> anonymity; I have not misrepresented my identity, merely refused to reveal
> it. The content of the message can be considered sound as much as anything
> else can. The message is incomplete in the sense that it does not include
> the true identity of the author -- is this what you would claim as a
> failure of integrity ?  All messages are incomplete in the sense that
> various important facts are absent from them.

I don't know you, which also means that I don't know your motives.  This
brings up the problem that, even though your postings may be true and
your motives honorable, they may not be, and there is no way to look
into your background and evaluate your history in order to assess your
statements.  In many cases, I believe statements because of their source
and my experience with that source.

I understand that over time, reputations can be built up for pseudonyms
(which are not necessarily anonyms) but then, with a pseudonym we might
reasonably ask what the motive is for hiding the real identity.  Is it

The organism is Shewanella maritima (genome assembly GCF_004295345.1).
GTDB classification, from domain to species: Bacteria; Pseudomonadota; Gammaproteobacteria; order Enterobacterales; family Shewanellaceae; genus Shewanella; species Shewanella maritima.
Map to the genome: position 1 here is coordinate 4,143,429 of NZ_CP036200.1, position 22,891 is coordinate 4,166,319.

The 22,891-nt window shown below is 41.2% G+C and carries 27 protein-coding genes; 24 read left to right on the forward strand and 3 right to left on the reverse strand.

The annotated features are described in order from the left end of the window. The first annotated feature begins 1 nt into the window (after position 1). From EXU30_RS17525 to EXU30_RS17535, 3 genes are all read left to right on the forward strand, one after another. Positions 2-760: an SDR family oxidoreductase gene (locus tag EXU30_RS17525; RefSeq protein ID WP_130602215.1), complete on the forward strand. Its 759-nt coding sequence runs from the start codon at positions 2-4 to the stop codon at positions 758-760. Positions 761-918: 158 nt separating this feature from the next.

for fun? Because it's there? In solidarity for those who have legitimate
reasons for remaining anonymous? Or is it a means to influence others
for personal or national gain? Is it a way of spreading disinformation?
Is it a way to escape liability for slanderous statements? Is it a way
to keep people from finding out that there is a personal grudge being
played out? Without knowing the motive, how can we assess the
statements? In fact, how can we know that the original pseudonym still
applies? Someone could kill you and take over your pseudonym, and even
though we might hear of your death, the pseudonym might continue based